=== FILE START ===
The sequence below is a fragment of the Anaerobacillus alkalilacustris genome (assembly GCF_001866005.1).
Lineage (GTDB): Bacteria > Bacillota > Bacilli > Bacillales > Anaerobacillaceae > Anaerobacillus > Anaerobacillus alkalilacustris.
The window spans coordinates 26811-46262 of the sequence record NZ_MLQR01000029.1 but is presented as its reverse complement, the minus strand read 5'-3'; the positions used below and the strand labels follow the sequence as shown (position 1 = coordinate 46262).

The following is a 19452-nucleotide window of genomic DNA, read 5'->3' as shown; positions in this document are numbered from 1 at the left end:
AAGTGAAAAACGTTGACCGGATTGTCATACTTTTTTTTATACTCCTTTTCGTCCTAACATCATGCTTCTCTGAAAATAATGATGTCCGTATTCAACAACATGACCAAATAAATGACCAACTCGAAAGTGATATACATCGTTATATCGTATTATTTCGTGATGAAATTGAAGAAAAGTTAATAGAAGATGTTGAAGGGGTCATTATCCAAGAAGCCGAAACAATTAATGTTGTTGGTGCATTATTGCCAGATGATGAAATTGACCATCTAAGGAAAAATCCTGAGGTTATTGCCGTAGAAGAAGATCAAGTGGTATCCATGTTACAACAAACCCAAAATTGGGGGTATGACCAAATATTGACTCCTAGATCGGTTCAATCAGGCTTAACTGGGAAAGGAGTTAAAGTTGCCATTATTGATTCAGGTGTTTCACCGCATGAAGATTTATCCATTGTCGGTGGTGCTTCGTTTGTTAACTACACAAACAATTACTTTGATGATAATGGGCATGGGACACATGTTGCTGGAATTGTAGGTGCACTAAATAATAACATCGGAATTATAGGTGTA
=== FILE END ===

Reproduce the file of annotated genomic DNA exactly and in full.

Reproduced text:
The sequence below is a fragment of the Anaerobacillus alkalilacustris genome (assembly GCF_001866005.1).
Lineage (GTDB): Bacteria > Bacillota > Bacilli > Bacillales > Anaerobacillaceae > Anaerobacillus > Anaerobacillus alkalilacustris.
The window spans coordinates 26811-46262 of the sequence record NZ_MLQR01000029.1 but is presented as its reverse complement, the minus strand read 5'-3'; the positions used below and the strand labels follow the sequence as shown (position 1 = coordinate 46262).

The following is a 19452-nucleotide window of genomic DNA, read 5'->3' as shown; positions in this document are numbered from 1 at the left end:
AAGTGAAAAACGTTGACCGGATTGTCATACTTTTTTTTATACTCCTTTTCGTCCTAACATCATGCTTCTCTGAAAATAATGATGTCCGTATTCAACAACATGACCAAATAAATGACCAACTCGAAAGTGATATACATCGTTATATCGTATTATTTCGTGATGAAATTGAAGAAAAGTTAATAGAAGATGTTGAAGGGGTCATTATCCAAGAAGCCGAAACAATTAATGTTGTTGGTGCATTATTGCCAGATGATGAAATTGACCATCTAAGGAAAAATCCTGAGGTTATTGCCGTAGAAGAAGATCAAGTGGTATCCATGTTACAACAAACCCAAAATTGGGGGTATGACCAAATATTGACTCCTAGATCGGTTCAATCAGGCTTAACTGGGAAAGGAGTTAAAGTTGCCATTATTGATTCAGGTGTTTCACCGCATGAAGATTTATCCATTGTCGGTGGTGCTTCGTTTGTTAACTACACAAACAATTACTTTGATGATAATGGGCATGGGACACATGTTGCTGGAATTGTAGGTGCACTAAATAATAACATCGGAATTATAGGTGTA